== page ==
This is a convenient wrapper that uses filter() and min_rank() to select the top or bottom entries in each group, ordered by wt.

top_n(x, n, wt)

top_frac(x, n, wt)

Arguments

x

a tbl() to filter

n

number of rows to return for top_n(), fraction of rows to return for top_frac().

If x is grouped, this is the number (or fraction) of rows per group. Will include more rows if there are ties.

If n is positive, selects the top rows. If negative, selects the bottom rows.

wt

(Optional). The variable to use for ordering. If not specified, defaults to the last variable in the tbl.

Details

Both n and wt are automatically quoted and later evaluated in the context of the data frame. It supports unquoting.

Examples

df <- data.frame(x = c(10, 4, 1, 6, 3, 1, 1)) df %>% top_n(2) # half the rows df %>% top_n(n() * .5) df %>% top_frac(.5) # Negative values select bottom from group. Note that we get more # than 2 values here because there's a tie: top_n() either takes # all rows with a value, or none. df %>% top_n(-2) if (require("Lahman")) { # Find 10 players with most games tbl_df(Batting) %>% group_by(playerID) %>% tally(G) %>% top_n(10) # Find year with most games for each player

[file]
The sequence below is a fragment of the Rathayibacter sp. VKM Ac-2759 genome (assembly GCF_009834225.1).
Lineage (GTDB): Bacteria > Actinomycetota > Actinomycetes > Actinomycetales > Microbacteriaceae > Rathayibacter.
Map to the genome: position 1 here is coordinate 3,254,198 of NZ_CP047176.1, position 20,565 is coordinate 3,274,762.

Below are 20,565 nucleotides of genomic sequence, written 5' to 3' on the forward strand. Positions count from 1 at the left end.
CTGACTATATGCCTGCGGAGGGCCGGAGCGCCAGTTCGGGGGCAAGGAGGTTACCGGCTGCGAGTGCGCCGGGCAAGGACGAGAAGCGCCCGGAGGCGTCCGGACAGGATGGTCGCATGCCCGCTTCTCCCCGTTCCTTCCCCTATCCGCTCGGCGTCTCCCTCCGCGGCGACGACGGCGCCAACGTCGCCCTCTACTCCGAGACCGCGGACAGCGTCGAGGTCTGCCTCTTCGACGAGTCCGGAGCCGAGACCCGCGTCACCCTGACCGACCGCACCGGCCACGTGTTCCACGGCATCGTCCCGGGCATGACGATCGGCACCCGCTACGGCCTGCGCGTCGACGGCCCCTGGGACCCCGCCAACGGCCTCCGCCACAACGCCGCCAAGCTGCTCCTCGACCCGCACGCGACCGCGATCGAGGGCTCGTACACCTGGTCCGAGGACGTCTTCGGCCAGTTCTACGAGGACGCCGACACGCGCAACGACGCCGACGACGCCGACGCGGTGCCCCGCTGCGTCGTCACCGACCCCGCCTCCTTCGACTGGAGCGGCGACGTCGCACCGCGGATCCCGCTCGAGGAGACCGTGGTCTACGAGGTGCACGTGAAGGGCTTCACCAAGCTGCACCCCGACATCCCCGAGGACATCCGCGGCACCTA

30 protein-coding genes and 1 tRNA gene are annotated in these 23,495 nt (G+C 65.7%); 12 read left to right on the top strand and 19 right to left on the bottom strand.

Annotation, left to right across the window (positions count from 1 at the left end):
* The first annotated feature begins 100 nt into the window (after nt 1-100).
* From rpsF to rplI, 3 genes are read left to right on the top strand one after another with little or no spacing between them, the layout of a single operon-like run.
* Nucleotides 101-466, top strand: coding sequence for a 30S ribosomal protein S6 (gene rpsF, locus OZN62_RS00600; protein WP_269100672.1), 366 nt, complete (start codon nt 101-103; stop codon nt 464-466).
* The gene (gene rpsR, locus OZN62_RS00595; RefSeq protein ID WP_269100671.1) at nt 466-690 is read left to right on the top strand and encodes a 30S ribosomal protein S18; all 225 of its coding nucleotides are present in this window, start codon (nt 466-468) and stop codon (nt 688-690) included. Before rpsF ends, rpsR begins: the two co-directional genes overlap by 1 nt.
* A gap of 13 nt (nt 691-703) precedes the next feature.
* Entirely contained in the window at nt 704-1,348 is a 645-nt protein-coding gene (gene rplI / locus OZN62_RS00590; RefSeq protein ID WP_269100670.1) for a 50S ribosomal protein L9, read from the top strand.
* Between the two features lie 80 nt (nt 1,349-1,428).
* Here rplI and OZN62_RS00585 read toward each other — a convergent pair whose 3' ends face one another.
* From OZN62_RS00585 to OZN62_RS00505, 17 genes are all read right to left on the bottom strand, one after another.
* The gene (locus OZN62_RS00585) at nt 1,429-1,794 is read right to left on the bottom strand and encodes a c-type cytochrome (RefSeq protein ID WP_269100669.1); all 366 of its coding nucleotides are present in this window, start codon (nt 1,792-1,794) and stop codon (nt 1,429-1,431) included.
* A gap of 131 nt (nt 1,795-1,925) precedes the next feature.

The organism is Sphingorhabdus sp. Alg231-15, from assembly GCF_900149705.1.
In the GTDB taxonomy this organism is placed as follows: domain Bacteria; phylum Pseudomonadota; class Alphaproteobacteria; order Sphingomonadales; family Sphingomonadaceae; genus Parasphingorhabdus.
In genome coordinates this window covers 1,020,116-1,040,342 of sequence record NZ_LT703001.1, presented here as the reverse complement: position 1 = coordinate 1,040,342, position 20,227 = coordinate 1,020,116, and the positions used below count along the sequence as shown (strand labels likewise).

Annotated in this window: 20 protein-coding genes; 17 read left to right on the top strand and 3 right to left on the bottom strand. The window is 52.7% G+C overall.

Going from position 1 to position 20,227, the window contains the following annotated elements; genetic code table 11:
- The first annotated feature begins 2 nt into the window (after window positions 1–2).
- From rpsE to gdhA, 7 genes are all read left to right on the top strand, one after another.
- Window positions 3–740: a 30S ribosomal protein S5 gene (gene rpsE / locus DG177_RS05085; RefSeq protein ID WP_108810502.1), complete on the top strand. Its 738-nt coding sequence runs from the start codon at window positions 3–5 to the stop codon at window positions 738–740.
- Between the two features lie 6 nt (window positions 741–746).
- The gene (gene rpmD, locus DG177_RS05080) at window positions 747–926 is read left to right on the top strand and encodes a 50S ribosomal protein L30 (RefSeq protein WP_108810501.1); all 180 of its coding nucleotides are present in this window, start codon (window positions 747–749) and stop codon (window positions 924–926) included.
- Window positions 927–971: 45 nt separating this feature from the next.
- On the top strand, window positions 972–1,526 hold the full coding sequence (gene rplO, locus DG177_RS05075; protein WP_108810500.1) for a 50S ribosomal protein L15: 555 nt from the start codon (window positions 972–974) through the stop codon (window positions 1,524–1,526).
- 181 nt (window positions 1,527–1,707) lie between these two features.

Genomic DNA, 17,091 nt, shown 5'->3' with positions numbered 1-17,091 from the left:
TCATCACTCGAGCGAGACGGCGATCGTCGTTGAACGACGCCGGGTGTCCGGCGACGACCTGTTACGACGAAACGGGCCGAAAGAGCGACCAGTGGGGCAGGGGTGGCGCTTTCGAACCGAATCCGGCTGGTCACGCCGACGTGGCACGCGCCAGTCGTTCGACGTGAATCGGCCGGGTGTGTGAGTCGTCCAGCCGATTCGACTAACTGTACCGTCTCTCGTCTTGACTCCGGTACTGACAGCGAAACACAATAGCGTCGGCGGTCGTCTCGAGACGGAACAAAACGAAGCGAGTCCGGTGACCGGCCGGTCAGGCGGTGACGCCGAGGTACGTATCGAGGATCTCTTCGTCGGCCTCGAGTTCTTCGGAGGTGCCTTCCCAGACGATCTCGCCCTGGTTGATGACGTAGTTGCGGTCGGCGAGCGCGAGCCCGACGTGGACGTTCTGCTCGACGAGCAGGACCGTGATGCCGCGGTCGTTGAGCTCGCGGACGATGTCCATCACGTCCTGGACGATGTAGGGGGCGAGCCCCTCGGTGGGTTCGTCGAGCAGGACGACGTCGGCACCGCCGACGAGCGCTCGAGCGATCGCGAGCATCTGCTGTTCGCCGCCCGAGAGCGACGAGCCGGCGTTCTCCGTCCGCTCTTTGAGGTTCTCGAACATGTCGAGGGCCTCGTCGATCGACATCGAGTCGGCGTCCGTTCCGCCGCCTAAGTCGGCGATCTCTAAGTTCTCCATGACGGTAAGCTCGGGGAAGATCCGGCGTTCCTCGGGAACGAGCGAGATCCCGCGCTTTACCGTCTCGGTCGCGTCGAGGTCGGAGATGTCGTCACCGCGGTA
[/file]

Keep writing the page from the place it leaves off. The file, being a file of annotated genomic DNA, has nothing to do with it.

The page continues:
#> Error: <text>:22:0: unexpected end of input #> 20: # Find year with most games for each player #> 21: #> ^
# NOT RUN { tbl_df(Batting) %>% group_by(playerID) %>% top_n(1, G) # }
}
#> Error: <text>:1:1: unexpected '}' #> 1: } #> ^